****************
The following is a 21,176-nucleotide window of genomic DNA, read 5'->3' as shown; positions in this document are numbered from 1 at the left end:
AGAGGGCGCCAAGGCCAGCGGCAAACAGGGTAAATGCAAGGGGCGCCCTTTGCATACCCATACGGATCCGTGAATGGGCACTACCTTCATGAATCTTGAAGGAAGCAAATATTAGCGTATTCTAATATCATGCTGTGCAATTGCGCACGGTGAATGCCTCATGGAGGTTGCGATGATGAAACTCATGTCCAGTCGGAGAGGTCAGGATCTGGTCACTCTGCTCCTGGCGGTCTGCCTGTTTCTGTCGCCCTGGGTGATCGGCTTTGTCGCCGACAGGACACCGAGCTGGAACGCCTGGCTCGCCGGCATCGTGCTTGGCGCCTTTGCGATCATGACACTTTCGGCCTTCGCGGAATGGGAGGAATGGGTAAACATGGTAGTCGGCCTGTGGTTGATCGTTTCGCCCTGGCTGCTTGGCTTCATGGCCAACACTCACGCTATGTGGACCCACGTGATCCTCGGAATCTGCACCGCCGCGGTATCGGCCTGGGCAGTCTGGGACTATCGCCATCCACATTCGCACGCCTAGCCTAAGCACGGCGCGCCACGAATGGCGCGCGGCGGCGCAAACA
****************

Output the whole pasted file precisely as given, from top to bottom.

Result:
The following is a 21,176-nucleotide window of genomic DNA, read 5'->3' as shown; positions in this document are numbered from 1 at the left end:
AGAGGGCGCCAAGGCCAGCGGCAAACAGGGTAAATGCAAGGGGCGCCCTTTGCATACCCATACGGATCCGTGAATGGGCACTACCTTCATGAATCTTGAAGGAAGCAAATATTAGCGTATTCTAATATCATGCTGTGCAATTGCGCACGGTGAATGCCTCATGGAGGTTGCGATGATGAAACTCATGTCCAGTCGGAGAGGTCAGGATCTGGTCACTCTGCTCCTGGCGGTCTGCCTGTTTCTGTCGCCCTGGGTGATCGGCTTTGTCGCCGACAGGACACCGAGCTGGAACGCCTGGCTCGCCGGCATCGTGCTTGGCGCCTTTGCGATCATGACACTTTCGGCCTTCGCGGAATGGGAGGAATGGGTAAACATGGTAGTCGGCCTGTGGTTGATCGTTTCGCCCTGGCTGCTTGGCTTCATGGCCAACACTCACGCTATGTGGACCCACGTGATCCTCGGAATCTGCACCGCCGCGGTATCGGCCTGGGCAGTCTGGGACTATCGCCATCCACATTCGCACGCCTAGCCTAAGCACGGCGCGCCACGAATGGCGCGCGGCGGCGCAAACA